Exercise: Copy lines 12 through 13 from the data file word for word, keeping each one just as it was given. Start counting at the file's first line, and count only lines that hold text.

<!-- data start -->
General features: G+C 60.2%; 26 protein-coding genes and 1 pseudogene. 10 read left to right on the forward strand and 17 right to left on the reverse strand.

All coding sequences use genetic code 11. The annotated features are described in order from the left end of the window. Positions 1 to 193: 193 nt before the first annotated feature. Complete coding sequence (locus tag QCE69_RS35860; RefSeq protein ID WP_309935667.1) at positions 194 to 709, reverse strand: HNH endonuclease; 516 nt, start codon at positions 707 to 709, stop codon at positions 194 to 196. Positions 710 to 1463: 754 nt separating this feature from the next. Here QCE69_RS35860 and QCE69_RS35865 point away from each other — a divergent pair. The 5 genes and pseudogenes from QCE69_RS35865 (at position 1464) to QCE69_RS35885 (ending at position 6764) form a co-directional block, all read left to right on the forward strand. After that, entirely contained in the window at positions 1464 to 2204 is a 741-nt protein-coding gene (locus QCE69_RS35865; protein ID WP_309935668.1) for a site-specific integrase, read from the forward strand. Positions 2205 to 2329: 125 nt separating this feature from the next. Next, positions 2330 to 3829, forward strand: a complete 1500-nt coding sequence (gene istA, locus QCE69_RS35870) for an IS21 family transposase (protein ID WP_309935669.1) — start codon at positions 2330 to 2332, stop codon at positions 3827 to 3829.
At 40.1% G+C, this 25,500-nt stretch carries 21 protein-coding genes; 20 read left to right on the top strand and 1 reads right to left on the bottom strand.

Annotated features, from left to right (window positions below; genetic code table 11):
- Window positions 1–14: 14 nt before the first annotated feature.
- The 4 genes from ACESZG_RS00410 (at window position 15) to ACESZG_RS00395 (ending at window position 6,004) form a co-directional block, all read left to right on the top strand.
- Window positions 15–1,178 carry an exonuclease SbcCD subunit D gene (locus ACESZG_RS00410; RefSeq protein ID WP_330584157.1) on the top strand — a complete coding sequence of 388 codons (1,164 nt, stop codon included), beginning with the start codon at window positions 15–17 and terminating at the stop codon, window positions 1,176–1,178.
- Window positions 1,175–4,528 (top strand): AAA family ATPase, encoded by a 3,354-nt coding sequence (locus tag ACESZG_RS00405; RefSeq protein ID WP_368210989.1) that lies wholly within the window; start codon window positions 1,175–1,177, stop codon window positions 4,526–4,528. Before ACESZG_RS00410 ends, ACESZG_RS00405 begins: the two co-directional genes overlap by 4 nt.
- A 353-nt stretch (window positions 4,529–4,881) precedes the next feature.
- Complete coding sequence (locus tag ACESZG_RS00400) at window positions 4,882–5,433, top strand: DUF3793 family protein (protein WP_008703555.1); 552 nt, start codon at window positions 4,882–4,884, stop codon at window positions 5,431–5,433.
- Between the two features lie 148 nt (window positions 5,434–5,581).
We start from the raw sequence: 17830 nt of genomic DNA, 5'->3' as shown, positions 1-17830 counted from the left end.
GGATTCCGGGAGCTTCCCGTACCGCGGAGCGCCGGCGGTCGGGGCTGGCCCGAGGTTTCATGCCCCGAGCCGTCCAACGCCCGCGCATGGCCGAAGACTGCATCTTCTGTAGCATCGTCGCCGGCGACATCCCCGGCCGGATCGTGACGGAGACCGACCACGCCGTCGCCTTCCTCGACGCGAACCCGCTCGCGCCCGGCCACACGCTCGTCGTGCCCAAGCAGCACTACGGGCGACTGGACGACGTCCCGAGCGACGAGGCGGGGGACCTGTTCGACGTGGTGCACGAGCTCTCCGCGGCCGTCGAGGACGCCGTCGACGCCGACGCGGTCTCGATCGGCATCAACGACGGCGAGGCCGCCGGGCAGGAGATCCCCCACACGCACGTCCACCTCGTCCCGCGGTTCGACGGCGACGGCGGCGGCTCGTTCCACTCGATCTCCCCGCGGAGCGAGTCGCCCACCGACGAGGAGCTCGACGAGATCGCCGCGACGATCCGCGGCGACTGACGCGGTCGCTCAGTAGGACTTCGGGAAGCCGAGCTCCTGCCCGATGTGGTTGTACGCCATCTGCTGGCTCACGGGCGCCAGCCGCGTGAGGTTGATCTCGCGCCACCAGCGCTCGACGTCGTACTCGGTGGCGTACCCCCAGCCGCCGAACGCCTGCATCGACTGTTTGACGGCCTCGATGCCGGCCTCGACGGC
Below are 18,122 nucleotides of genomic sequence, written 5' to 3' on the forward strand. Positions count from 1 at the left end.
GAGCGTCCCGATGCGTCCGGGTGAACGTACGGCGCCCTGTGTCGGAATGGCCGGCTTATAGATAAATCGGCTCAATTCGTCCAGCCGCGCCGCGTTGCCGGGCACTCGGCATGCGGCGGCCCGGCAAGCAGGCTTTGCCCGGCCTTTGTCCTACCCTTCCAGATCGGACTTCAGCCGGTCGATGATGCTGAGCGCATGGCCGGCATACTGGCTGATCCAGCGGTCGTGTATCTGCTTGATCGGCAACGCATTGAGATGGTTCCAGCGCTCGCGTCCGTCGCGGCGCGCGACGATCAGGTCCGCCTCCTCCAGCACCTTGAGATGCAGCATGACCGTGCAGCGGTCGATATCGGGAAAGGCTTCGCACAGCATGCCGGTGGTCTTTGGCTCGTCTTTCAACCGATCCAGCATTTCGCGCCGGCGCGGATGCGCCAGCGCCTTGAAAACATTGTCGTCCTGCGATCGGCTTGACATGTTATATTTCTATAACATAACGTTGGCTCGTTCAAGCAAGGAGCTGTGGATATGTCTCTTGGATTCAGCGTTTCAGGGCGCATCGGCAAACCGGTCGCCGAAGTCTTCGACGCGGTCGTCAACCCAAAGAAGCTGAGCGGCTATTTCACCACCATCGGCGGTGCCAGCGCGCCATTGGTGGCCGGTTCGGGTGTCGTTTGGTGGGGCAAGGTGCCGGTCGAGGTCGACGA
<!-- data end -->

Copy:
We start from the raw sequence: 17830 nt of genomic DNA, 5'->3' as shown, positions 1-17830 counted from the left end.
GGATTCCGGGAGCTTCCCGTACCGCGGAGCGCCGGCGGTCGGGGCTGGCCCGAGGTTTCATGCCCCGAGCCGTCCAACGCCCGCGCATGGCCGAAGACTGCATCTTCTGTAGCATCGTCGCCGGCGACATCCCCGGCCGGATCGTGACGGAGACCGACCACGCCGTCGCCTTCCTCGACGCGAACCCGCTCGCGCCCGGCCACACGCTCGTCGTGCCCAAGCAGCACTACGGGCGACTGGACGACGTCCCGAGCGACGAGGCGGGGGACCTGTTCGACGTGGTGCACGAGCTCTCCGCGGCCGTCGAGGACGCCGTCGACGCCGACGCGGTCTCGATCGGCATCAACGACGGCGAGGCCGCCGGGCAGGAGATCCCCCACACGCACGTCCACCTCGTCCCGCGGTTCGACGGCGACGGCGGCGGCTCGTTCCACTCGATCTCCCCGCGGAGCGAGTCGCCCACCGACGAGGAGCTCGACGAGATCGCCGCGACGATCCGCGGCGACTGACGCGGTCGCTCAGTAGGACTTCGGGAAGCCGAGCTCCTGCCCGATGTGGTTGTACGCCATCTGCTGGCTCACGGGCGCCAGCCGCGTGAGGTTGATCTCGCGCCACCAGCGCTCGACGTCGTACTCGGTGGCGTACCCCCAGCCGCCGAACGCCTGCATCGACTGTTTGACGGCCTCGATGCCGGCCTCGACGGC